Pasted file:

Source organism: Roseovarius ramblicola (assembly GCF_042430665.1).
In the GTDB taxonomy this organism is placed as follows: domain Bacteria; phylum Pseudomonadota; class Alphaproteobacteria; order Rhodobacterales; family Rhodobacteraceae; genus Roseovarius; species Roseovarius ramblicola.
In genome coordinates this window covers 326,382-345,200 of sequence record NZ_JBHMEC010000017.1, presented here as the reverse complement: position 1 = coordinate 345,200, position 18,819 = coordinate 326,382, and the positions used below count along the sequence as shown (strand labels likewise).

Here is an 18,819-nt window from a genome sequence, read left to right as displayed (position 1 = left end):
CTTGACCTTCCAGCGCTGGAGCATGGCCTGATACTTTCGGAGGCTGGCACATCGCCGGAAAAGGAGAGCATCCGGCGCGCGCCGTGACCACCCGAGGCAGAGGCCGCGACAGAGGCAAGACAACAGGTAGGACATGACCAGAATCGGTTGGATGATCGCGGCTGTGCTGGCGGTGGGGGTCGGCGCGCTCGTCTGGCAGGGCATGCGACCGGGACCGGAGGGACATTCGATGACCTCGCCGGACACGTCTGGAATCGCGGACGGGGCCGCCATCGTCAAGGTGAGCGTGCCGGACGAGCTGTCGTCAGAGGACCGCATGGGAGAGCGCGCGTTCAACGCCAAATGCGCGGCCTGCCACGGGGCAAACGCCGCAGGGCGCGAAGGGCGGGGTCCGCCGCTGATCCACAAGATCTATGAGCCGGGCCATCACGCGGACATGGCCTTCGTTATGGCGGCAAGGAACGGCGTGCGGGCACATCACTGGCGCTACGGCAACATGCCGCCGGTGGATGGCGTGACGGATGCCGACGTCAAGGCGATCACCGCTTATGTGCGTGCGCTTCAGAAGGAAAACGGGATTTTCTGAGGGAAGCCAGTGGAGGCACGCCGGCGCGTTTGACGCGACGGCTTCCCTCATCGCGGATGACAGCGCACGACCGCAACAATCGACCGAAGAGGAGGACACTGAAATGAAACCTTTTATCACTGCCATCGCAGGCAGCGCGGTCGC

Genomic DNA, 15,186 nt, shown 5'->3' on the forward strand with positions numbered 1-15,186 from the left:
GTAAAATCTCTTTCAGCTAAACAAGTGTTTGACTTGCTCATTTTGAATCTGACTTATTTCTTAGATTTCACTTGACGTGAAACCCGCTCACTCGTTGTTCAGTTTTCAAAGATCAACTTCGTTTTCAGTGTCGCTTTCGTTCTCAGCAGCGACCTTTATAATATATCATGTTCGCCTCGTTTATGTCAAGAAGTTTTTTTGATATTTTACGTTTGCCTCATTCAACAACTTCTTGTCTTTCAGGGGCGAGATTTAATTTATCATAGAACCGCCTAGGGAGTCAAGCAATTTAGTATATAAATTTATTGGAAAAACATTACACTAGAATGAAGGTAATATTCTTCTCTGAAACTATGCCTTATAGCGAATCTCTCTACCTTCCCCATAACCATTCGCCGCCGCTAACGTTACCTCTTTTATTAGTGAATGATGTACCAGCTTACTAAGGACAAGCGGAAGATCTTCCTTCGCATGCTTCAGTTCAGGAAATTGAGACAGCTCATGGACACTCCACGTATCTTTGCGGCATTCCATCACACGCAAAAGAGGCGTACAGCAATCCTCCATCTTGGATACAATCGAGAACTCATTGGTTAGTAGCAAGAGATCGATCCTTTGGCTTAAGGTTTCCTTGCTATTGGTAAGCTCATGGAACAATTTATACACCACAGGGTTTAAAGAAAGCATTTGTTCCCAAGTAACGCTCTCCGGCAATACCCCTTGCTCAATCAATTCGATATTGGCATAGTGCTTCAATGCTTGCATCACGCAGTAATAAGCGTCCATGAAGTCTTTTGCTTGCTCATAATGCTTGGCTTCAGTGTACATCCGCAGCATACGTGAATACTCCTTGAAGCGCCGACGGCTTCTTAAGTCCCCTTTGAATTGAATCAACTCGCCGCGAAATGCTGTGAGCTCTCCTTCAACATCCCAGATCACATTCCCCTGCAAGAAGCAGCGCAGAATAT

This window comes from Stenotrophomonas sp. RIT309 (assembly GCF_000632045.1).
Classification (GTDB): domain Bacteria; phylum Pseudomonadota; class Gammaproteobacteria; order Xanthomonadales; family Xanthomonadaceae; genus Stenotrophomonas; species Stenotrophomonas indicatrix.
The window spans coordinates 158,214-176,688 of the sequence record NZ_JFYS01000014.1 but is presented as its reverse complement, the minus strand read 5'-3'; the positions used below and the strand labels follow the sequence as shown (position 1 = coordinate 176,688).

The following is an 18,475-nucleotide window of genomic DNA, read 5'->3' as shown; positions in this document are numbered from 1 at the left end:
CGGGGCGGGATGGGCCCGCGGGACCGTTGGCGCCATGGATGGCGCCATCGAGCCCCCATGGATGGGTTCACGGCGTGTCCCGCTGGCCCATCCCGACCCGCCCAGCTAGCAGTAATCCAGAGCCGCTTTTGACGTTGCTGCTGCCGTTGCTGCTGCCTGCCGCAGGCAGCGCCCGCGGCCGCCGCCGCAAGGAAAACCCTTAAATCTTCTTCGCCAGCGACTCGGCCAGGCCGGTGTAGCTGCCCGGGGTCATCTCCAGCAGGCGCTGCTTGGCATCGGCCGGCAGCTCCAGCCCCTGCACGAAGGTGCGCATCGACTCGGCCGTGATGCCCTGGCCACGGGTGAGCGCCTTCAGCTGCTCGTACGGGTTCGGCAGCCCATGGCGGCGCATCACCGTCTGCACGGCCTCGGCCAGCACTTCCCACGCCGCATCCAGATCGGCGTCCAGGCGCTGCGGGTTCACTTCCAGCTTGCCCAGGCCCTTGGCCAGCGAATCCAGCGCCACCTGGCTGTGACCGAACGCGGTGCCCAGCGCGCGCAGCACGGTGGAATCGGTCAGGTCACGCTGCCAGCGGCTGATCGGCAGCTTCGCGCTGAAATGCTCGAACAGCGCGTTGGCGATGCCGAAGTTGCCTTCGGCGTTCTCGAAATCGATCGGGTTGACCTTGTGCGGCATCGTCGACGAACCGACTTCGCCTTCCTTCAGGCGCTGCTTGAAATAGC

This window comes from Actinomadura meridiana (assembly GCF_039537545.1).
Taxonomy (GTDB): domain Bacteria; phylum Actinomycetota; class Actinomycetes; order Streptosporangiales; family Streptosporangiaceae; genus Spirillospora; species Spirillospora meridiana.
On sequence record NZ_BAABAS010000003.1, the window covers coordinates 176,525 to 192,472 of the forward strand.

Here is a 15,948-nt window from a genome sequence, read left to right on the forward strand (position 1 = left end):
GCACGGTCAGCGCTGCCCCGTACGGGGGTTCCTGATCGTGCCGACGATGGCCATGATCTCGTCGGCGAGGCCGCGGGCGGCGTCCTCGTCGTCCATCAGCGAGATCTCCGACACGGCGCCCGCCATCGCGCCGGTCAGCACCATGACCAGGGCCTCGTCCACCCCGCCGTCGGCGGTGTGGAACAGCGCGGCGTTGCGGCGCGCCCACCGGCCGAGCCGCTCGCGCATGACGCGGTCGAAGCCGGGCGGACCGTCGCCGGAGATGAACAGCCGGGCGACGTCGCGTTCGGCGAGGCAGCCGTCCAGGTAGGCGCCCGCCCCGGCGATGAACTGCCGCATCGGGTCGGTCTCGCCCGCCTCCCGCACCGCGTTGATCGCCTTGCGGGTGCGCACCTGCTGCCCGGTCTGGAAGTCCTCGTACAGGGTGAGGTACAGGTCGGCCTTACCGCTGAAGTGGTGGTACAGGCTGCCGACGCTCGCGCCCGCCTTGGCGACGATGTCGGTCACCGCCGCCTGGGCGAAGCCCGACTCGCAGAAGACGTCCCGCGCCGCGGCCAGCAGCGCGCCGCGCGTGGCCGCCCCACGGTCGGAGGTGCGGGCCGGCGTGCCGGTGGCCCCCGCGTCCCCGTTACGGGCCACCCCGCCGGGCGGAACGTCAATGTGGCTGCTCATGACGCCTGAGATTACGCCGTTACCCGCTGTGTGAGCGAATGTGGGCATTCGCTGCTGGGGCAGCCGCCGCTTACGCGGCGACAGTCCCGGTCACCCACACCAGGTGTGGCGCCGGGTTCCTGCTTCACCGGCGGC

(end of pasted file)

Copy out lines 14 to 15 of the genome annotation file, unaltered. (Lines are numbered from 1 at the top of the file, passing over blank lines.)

Taxonomy (GTDB): domain Bacteria; phylum Actinomycetota; class Actinomycetes; order Streptosporangiales; family Streptosporangiaceae; genus Spirillospora; species Spirillospora meridiana.
On sequence record NZ_BAABAS010000003.1, the window covers coordinates 176,525 to 192,472 of the forward strand.